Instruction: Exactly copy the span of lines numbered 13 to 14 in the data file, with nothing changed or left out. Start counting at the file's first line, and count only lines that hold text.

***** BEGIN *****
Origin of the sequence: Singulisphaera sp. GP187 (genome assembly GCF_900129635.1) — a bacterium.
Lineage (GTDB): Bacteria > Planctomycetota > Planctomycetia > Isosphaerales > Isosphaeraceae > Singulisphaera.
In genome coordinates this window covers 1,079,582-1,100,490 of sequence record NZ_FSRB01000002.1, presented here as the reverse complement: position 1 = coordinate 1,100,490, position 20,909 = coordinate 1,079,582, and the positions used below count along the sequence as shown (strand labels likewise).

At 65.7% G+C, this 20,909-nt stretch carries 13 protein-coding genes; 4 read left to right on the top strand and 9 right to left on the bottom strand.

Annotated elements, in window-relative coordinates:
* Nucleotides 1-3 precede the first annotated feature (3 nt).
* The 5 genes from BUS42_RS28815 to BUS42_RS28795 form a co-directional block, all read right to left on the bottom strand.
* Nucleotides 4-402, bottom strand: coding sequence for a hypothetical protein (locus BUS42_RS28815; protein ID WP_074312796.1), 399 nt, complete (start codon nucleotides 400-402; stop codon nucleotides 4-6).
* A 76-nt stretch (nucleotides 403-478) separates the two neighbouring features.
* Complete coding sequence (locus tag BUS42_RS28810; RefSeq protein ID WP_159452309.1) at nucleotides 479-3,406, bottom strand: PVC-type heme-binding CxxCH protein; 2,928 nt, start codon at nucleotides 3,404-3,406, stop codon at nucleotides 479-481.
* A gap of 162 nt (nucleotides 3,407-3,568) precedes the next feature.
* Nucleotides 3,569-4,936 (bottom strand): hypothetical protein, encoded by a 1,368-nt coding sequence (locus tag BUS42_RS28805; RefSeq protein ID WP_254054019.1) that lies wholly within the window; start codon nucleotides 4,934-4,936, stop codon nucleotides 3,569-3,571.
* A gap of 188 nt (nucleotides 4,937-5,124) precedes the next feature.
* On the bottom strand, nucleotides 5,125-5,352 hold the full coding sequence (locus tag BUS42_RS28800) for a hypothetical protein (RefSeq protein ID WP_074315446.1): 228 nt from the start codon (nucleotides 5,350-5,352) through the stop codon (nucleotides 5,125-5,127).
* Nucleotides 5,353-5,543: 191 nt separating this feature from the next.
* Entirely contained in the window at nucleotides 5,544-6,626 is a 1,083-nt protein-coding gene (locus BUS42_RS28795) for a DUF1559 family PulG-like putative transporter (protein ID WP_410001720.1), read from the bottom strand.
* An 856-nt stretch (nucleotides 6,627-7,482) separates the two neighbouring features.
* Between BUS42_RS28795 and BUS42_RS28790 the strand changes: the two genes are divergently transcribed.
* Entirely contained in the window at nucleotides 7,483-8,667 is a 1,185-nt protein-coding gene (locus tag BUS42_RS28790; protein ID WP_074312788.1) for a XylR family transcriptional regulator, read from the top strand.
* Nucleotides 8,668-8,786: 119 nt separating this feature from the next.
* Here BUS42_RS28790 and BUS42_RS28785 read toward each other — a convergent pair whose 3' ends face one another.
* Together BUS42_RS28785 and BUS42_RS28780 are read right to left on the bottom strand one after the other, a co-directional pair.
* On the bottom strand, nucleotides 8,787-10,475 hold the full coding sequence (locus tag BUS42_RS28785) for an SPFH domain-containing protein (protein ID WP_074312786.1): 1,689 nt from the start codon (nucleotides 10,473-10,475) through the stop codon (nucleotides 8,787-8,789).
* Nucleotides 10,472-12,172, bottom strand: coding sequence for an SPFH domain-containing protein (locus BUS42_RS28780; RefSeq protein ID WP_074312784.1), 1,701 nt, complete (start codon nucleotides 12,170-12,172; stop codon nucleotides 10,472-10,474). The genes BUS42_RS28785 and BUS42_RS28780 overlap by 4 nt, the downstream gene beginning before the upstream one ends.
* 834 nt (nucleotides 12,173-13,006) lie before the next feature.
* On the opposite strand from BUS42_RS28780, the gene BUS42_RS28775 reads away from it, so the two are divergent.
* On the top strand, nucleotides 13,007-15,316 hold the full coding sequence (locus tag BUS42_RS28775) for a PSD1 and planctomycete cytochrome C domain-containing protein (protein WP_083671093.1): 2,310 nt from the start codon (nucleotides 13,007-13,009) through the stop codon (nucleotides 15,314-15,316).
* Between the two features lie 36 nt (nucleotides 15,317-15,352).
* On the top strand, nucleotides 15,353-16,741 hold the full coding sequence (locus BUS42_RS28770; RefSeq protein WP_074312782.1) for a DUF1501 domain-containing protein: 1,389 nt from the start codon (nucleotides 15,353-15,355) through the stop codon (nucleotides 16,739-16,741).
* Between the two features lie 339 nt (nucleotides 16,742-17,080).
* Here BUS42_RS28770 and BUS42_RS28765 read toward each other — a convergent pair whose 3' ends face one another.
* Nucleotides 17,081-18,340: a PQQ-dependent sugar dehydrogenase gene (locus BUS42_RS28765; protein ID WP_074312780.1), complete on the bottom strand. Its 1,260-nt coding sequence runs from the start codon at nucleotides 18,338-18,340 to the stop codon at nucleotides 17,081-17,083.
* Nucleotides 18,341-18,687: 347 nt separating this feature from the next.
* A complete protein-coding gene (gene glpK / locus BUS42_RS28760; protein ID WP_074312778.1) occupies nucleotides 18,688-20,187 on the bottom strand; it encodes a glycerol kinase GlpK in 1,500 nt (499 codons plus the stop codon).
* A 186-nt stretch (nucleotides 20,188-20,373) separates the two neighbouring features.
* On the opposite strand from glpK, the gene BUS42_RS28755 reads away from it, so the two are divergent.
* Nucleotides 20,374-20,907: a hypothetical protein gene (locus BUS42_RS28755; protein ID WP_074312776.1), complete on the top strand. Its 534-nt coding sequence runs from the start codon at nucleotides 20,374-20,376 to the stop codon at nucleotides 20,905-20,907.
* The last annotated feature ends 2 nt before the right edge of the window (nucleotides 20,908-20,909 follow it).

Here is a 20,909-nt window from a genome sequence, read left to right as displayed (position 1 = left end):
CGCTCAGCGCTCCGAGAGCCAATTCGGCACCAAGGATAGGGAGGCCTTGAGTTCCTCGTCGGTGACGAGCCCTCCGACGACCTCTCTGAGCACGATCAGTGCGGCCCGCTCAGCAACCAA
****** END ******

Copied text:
* A gap of 188 nt (nucleotides 4,937-5,124) precedes the next feature.
* On the bottom strand, nucleotides 5,125-5,352 hold the full coding sequence (locus tag BUS42_RS28800) for a hypothetical protein (RefSeq protein ID WP_074315446.1): 228 nt from the start codon (nucleotides 5,350-5,352) through the stop codon (nucleotides 5,125-5,127).